According to Boris Ivanov, the coronavirus pandemic has created a supply and demand crisis for oil and gas worldwide as lockdown restrictions continue to mount. The issue has created a storage crisis and there is a worldwide oversupply crisis that has seen traditional oil stores nearing breaking capacity. This supply is predicted to continue outstripping demand  as economic activities remain restricted across the world. There is more supply than demand for the commodity, which means oil prices will continue to experience downward pressure. The low demand can have a devastating impact on countries relying on crude oil for revenue.

For example, some oil-producing African countries have reported a reduction in the sale of crude oil, which means the storage tanks and pipes remain overwhelmed unless the supply is also cut.

However, there are expectations that the oil market will remain intact despite low demand due to its role in providing an affordable energy source. According to Boris Ivanov, despite employees in many sectors losing their employment due to the coronavirus, the workforce in the oil industry has strong and transferable skills that will allow them to shift  into, among others, the renewable energy sector. With little training, oil and gas employees can adapt and meet the changing demands for working with renewable energy.

Preparing for the new oil world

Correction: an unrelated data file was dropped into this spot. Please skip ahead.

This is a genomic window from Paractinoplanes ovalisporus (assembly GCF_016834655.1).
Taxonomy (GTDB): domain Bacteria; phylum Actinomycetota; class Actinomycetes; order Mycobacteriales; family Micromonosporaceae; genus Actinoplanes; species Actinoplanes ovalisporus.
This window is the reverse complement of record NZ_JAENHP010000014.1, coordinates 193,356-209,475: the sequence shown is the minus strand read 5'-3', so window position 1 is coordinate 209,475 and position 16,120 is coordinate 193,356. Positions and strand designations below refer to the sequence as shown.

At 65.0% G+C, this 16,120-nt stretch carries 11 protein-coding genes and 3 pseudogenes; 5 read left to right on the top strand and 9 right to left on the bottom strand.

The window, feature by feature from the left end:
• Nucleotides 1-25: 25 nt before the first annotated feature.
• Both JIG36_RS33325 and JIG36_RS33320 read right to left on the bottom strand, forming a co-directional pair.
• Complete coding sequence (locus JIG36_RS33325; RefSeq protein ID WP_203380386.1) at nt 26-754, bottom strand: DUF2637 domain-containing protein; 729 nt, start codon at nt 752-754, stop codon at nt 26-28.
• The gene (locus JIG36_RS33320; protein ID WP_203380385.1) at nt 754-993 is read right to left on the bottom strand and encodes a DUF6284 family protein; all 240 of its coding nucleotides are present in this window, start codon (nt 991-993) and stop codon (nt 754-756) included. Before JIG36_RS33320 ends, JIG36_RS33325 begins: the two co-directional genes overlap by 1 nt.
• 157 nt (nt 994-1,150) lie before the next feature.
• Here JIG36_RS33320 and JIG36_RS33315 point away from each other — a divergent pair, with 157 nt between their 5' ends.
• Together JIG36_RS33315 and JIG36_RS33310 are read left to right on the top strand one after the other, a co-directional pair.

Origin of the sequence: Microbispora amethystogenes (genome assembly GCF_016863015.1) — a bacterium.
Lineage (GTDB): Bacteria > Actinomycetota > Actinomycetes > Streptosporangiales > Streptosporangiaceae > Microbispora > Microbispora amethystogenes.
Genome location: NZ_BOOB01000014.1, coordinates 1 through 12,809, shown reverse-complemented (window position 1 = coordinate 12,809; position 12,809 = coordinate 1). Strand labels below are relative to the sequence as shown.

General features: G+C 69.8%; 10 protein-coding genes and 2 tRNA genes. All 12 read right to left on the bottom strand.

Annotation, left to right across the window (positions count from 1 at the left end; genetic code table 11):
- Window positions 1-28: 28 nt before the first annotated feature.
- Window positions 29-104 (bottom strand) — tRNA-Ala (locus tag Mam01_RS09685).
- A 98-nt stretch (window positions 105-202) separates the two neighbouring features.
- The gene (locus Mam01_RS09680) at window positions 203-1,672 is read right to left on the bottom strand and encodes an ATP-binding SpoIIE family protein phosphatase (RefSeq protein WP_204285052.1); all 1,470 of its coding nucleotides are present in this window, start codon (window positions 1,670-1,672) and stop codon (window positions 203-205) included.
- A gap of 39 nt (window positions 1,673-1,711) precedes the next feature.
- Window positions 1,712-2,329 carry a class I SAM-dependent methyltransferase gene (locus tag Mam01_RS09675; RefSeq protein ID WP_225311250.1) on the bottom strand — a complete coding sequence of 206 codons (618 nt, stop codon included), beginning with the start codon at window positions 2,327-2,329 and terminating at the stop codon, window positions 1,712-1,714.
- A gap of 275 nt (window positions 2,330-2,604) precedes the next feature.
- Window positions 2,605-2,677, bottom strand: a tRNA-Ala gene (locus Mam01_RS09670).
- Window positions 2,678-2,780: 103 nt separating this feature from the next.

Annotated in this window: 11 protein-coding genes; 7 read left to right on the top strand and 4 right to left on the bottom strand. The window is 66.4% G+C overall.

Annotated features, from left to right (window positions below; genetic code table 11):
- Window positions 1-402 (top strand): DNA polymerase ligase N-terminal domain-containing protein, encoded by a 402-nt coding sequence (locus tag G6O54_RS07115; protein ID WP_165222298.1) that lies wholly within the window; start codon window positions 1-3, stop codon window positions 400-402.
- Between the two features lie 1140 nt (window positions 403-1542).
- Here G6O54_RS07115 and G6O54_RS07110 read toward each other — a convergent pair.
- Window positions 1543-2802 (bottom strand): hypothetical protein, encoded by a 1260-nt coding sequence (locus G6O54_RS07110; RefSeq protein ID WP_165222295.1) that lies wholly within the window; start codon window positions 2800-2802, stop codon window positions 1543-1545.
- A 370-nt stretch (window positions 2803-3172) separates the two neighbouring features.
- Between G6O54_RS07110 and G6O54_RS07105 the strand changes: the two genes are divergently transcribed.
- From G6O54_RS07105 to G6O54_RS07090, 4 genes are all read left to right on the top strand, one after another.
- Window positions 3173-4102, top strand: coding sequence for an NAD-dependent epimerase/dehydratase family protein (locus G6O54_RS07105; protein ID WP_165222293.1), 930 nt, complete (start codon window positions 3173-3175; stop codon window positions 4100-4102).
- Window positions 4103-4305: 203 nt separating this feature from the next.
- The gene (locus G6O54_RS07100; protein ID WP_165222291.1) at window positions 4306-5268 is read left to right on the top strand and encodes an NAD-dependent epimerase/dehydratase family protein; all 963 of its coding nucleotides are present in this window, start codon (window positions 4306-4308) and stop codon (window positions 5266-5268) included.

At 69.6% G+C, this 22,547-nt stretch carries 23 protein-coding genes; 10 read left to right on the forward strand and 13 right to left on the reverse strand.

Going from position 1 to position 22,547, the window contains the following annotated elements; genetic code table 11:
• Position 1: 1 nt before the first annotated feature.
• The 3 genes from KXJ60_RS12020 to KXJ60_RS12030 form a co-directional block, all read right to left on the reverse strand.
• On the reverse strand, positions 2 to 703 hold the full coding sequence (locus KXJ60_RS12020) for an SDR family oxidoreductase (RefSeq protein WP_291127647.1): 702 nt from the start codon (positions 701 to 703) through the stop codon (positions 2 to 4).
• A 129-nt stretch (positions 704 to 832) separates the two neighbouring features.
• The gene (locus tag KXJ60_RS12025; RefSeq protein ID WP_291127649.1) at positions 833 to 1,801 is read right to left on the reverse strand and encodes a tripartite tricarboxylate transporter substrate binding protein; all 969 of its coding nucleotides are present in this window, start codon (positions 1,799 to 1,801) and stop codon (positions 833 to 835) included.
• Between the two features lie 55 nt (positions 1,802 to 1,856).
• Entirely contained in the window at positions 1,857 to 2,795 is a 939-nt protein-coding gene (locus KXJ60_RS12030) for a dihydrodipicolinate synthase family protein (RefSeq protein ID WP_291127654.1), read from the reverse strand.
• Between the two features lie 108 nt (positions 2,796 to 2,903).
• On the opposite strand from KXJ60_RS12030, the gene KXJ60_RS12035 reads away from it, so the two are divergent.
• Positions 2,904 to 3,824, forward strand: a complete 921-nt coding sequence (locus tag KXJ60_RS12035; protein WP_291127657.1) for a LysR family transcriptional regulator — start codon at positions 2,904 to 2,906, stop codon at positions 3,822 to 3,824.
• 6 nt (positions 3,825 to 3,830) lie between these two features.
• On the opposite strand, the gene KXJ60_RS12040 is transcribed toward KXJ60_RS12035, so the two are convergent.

As oil prices continue to crash, many participants in the oil and gas industry have been forced to change their operations and address the new reality. Boris Ivanov, founder of GPB Global Resources B.V., believes this is also an opportunity to embrace new technology in the oil sector and reduce the release of carbon.

The reduced demand for oil and gas should present an opportunity to implement green energy initiatives contributing to the reduction of carbon emission. Many people are looking at different ways of embracing the energy transition as they reduce their dependence on oil and gas. With plummeting oil prices, experts have reported this will be an opportunity for renewable energies to take over. The idea is that the demand for renewable energy will increase after the coronavirus pandemic due to the low demand for oil and increasing awareness of climate change. This means the COVID-19 pandemic may help society transition to a world of renewable energy in the foreseeable future. More people are embracing the idea of green and renewable energy and more efficient use of crude oil.